>Want Versus Should and Enterprise Architecture


In the Harvard Business Review (HBR) whitepaper entitled, “Harnessing Our Inner Angels and Demons” by Milkman, Rogers, and Bazerman, the authors describe the “conflict when deciding whether to behave responsibly or indulge in impulsivity”, what the authors call the want/should conflict.

How do we define want and should?

“Some options are preferred by the should self (e.g. salads, documentary films, trips to the gym, etc.), while others are preferred by the want self (e.g. ice cream cones, action films, skipping the gym, etc.).”

How do we decide between the want and should options?

“The optimal choice between want and should options requires summing the short-run and long-run utility that would be gained from each option and selecting whichever provides more discounted net utility. Although should options have more long-run benefits than want options, in many cases the short-run benefits of a want option may be significant enough to outweigh the long-run benefits of a should option.”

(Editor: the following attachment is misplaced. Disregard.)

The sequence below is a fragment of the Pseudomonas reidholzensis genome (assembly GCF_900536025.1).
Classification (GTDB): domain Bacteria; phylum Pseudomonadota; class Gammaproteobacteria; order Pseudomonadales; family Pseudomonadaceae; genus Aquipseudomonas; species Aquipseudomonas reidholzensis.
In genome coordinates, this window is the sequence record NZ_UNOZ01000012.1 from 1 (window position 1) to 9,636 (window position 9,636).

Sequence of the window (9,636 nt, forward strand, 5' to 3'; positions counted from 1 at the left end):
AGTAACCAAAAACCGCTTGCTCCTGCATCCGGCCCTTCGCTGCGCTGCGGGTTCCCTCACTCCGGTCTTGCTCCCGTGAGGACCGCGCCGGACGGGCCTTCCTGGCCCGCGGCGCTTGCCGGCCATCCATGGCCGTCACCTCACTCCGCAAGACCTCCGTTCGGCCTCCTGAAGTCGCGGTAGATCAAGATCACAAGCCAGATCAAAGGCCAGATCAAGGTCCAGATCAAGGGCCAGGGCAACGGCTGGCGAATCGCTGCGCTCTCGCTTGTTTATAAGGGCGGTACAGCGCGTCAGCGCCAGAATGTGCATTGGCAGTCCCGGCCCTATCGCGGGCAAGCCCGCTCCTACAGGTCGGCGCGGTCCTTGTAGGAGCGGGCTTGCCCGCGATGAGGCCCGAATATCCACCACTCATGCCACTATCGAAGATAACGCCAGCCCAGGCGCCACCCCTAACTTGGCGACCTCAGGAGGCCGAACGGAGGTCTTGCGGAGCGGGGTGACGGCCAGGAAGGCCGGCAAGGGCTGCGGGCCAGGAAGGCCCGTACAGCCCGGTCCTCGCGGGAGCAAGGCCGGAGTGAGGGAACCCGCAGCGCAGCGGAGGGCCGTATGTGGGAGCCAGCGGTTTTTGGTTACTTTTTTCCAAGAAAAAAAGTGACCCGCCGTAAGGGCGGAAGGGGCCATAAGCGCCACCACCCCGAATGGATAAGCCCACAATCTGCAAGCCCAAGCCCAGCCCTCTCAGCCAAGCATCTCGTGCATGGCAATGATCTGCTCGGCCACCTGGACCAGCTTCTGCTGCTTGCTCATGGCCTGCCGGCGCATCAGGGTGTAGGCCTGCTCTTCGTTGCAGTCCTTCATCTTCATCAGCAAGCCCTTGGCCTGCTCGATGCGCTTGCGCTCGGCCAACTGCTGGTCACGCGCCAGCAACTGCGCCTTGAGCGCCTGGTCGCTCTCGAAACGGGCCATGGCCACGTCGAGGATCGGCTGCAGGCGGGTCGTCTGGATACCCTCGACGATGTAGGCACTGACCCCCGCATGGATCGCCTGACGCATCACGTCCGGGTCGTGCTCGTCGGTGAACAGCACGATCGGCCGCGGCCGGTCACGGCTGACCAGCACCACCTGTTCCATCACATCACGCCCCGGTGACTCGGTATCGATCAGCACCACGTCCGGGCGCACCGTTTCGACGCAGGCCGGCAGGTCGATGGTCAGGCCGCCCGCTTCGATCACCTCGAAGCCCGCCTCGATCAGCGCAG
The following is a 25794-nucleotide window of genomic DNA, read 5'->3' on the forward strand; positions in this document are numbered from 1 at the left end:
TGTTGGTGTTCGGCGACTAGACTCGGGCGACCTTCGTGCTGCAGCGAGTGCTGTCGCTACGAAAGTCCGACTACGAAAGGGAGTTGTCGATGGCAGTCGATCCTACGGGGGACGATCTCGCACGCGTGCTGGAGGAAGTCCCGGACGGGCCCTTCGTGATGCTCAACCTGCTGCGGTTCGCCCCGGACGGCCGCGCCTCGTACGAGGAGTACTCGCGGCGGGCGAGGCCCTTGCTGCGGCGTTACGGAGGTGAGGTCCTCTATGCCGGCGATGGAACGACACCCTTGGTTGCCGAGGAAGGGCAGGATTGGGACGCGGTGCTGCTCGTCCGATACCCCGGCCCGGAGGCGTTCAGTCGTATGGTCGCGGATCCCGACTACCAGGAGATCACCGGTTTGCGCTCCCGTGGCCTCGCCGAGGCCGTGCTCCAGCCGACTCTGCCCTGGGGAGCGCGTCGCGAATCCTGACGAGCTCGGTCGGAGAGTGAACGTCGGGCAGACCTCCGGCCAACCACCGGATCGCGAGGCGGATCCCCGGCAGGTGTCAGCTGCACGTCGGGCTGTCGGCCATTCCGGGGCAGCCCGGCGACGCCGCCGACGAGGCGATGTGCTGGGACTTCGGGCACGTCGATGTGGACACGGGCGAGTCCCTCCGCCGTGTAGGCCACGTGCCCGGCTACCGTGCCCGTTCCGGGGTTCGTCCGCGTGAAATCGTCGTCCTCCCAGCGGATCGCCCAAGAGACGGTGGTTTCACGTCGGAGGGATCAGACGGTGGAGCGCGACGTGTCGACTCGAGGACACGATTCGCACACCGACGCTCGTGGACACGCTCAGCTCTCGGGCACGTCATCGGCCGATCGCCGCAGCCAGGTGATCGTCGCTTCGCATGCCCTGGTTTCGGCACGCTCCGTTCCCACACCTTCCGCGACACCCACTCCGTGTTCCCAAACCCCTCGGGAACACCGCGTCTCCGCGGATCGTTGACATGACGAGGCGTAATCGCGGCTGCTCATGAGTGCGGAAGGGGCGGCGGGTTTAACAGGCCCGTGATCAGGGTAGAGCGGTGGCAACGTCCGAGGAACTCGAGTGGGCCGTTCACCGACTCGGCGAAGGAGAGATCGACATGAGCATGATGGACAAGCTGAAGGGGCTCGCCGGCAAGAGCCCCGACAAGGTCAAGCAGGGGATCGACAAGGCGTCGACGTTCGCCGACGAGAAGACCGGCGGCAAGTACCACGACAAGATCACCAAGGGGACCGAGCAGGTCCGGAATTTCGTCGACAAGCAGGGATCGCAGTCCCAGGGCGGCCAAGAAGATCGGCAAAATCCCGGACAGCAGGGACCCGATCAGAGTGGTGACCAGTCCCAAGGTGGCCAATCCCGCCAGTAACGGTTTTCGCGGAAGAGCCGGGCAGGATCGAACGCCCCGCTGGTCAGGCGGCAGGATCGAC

An example:

While salad is a should option, and pizza a want option, we frequently chose the pizza, because the short-term instant gratification of the pizza outweighs the perceived long-terms health benefits of the salad.

How does this should/want conflict impact EA?

User-centric EA is all about making choices and trade-off decisions. The enterprise has limited resources and so must chose between IT investment options. Some of these investment may be want options and others may be should options. For example, user may want to upgrade their desktops with the “latest and greatest” computer model and options every year or two. However, the enterprise should invest in business intelligence or customer relationship management software, for example, that will yield significant long-term utility to the organization. Which option does the Investment Review Board choose? Which option is called for in the EA target architecture and transition plan? The HBR whitepaper shows us to measure the utility and make decisions based on the net utility to the enterprise. In this way, the organization gets the greatest good for its IT investment dollars.